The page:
Affordable housing advocates have never considered the Bush administration friendly to their cause. With one exception, its 2006 budget is more of the same.
The biggest news in the proposed 2006 budget is the White House's idea to move community development block grants from HUD to the Department of Commerce. The rationale for the change: Too many block grant programs (which help cities and counties develop viable urban communities by providing decent housing) are doing the same thing. “During this time of fiscal restraint, it is both duplicative and costly to fund so many of the federal government's community and economic development programs out of different departments,” HUD Secretary Alphonso Jackson wrote.
As it moves block grants, the administration also wants to cut their funding by $2 billion. The 2006 proposal calls for $3.7 billion in funding, down from $5.7 billion in 2005. “The proposal to move the CDBG program to Commerce is very disturbing to us,” says Denise Muha, executive director for the National Leased Housing Association.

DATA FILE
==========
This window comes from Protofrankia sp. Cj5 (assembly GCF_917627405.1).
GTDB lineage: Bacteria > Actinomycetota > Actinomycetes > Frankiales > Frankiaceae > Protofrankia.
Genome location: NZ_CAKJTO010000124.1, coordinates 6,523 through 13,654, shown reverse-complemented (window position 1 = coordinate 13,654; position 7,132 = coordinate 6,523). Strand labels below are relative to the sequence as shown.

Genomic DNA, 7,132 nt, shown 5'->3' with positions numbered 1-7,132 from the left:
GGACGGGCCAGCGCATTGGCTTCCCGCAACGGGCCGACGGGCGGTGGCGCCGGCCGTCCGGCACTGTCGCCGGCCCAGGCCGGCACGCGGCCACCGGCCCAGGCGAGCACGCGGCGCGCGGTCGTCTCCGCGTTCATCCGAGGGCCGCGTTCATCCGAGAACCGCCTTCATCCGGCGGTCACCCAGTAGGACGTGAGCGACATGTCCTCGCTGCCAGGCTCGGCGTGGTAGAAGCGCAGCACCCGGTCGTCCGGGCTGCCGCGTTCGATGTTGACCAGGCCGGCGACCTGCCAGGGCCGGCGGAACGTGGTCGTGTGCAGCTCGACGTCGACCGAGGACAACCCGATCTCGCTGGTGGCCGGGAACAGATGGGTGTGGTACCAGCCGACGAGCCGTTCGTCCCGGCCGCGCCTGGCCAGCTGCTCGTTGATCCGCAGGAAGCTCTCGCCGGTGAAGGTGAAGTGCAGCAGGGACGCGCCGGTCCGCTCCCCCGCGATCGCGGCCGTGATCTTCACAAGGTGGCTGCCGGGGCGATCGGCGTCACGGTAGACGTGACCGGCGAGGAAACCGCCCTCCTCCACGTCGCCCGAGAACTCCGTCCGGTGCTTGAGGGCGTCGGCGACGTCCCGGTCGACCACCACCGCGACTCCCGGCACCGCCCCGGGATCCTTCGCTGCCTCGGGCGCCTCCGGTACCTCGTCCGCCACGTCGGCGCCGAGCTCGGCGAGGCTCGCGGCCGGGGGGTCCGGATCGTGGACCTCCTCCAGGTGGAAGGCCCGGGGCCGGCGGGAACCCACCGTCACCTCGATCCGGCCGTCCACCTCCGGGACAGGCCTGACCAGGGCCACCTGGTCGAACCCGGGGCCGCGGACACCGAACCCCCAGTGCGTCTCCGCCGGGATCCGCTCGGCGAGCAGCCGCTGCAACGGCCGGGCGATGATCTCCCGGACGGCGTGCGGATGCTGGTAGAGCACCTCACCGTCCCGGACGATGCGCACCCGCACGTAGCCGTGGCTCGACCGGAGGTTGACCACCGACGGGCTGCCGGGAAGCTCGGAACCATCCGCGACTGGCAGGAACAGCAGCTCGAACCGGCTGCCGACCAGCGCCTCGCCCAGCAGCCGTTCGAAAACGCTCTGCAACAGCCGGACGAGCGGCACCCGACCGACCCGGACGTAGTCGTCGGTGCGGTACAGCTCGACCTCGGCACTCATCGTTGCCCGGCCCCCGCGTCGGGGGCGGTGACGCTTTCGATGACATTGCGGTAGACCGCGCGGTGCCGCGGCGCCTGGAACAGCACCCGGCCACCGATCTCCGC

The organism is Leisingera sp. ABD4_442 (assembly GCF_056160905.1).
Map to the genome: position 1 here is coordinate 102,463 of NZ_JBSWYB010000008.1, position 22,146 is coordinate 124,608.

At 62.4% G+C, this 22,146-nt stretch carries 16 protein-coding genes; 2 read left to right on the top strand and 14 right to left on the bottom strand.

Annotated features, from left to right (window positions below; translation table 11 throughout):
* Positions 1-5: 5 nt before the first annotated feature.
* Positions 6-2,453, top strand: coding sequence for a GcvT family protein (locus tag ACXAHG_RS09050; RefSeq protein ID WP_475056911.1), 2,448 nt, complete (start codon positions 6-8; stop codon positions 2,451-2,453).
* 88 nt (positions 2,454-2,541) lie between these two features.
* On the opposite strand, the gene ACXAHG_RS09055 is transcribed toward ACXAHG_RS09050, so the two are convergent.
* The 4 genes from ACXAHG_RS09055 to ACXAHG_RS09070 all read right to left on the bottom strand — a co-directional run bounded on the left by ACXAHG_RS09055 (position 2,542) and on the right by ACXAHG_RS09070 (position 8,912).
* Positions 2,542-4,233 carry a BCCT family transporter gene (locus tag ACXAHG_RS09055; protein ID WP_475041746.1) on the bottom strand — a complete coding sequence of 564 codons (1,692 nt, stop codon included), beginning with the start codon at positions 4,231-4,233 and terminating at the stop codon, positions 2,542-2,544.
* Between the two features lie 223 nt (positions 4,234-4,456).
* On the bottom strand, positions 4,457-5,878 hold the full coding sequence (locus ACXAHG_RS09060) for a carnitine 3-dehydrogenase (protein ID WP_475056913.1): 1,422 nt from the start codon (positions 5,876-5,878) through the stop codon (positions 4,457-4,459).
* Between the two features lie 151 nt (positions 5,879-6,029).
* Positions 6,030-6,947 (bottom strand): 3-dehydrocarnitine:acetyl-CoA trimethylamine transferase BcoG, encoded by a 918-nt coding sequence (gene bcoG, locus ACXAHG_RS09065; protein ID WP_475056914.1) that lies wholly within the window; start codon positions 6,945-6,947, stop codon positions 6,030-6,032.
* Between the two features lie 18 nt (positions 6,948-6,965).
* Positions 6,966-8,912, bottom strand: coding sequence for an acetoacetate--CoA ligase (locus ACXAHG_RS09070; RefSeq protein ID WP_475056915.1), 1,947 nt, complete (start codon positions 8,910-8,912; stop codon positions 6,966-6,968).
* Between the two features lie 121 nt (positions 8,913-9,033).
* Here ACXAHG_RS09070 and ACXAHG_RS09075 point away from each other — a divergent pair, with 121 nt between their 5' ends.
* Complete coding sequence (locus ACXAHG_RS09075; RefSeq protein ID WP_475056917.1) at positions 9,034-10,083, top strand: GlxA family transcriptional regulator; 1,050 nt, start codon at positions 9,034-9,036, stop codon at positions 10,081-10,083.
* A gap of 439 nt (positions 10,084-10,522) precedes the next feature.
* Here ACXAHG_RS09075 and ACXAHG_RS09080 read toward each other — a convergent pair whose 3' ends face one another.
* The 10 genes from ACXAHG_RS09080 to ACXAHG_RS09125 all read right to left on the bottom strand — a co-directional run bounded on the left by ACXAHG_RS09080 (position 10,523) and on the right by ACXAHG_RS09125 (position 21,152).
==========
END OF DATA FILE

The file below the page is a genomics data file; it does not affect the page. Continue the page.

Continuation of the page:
Hope VI is also in peril. The White House wants to eliminate the funding for the program and recoup the money Congress appropriated for it last year.
But there was some good news: The White House wanted an additional $1 billion for project-based Section 8 vouchers. “In other years, it's been a billion dollars shy,” says Lisa Blackwell, NMHC's vice president of state and local strategic outreach and housing policy initiatives. “In light of the domestic budget, this is a significant amount of money.”
At press time, budget proposals were in the congressional appropriations process, which will decide the ultimate fate of these programs.